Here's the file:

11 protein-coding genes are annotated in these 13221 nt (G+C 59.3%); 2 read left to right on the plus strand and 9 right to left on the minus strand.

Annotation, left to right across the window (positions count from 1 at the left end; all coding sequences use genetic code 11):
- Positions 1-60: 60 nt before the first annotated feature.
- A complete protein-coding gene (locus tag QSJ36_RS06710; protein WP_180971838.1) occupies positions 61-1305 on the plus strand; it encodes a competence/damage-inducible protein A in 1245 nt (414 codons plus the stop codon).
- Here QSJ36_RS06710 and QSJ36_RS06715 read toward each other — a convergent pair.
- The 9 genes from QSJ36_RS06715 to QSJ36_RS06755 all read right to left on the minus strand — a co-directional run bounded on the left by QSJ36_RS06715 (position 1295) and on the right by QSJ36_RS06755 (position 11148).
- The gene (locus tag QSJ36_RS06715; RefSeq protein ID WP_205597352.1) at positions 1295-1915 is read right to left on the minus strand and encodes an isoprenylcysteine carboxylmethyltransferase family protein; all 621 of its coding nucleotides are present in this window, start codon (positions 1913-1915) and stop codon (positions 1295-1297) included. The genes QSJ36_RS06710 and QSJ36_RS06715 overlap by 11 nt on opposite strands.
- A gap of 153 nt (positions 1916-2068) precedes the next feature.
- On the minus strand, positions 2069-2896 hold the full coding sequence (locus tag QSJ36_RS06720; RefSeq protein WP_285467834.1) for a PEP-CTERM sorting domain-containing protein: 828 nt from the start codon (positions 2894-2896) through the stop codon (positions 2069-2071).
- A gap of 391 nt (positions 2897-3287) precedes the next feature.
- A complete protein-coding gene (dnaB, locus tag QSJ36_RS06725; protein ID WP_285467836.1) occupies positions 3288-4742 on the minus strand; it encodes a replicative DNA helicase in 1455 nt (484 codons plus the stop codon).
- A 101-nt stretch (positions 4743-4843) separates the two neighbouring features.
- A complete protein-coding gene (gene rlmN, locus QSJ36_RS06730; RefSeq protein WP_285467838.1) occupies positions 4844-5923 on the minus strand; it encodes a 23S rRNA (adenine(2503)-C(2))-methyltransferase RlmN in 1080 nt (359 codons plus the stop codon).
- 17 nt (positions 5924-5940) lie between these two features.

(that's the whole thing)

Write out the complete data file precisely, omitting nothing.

11 protein-coding genes are annotated in these 13221 nt (G+C 59.3%); 2 read left to right on the plus strand and 9 right to left on the minus strand.

Annotation, left to right across the window (positions count from 1 at the left end; all coding sequences use genetic code 11):
- Positions 1-60: 60 nt before the first annotated feature.
- A complete protein-coding gene (locus tag QSJ36_RS06710; protein WP_180971838.1) occupies positions 61-1305 on the plus strand; it encodes a competence/damage-inducible protein A in 1245 nt (414 codons plus the stop codon).
- Here QSJ36_RS06710 and QSJ36_RS06715 read toward each other — a convergent pair.
- The 9 genes from QSJ36_RS06715 to QSJ36_RS06755 all read right to left on the minus strand — a co-directional run bounded on the left by QSJ36_RS06715 (position 1295) and on the right by QSJ36_RS06755 (position 11148).
- The gene (locus tag QSJ36_RS06715; RefSeq protein ID WP_205597352.1) at positions 1295-1915 is read right to left on the minus strand and encodes an isoprenylcysteine carboxylmethyltransferase family protein; all 621 of its coding nucleotides are present in this window, start codon (positions 1913-1915) and stop codon (positions 1295-1297) included. The genes QSJ36_RS06710 and QSJ36_RS06715 overlap by 11 nt on opposite strands.
- A gap of 153 nt (positions 1916-2068) precedes the next feature.
- On the minus strand, positions 2069-2896 hold the full coding sequence (locus tag QSJ36_RS06720; RefSeq protein WP_285467834.1) for a PEP-CTERM sorting domain-containing protein: 828 nt from the start codon (positions 2894-2896) through the stop codon (positions 2069-2071).
- A gap of 391 nt (positions 2897-3287) precedes the next feature.
- A complete protein-coding gene (dnaB, locus tag QSJ36_RS06725; protein ID WP_285467836.1) occupies positions 3288-4742 on the minus strand; it encodes a replicative DNA helicase in 1455 nt (484 codons plus the stop codon).
- A 101-nt stretch (positions 4743-4843) separates the two neighbouring features.
- A complete protein-coding gene (gene rlmN, locus QSJ36_RS06730; RefSeq protein WP_285467838.1) occupies positions 4844-5923 on the minus strand; it encodes a 23S rRNA (adenine(2503)-C(2))-methyltransferase RlmN in 1080 nt (359 codons plus the stop codon).
- 17 nt (positions 5924-5940) lie between these two features.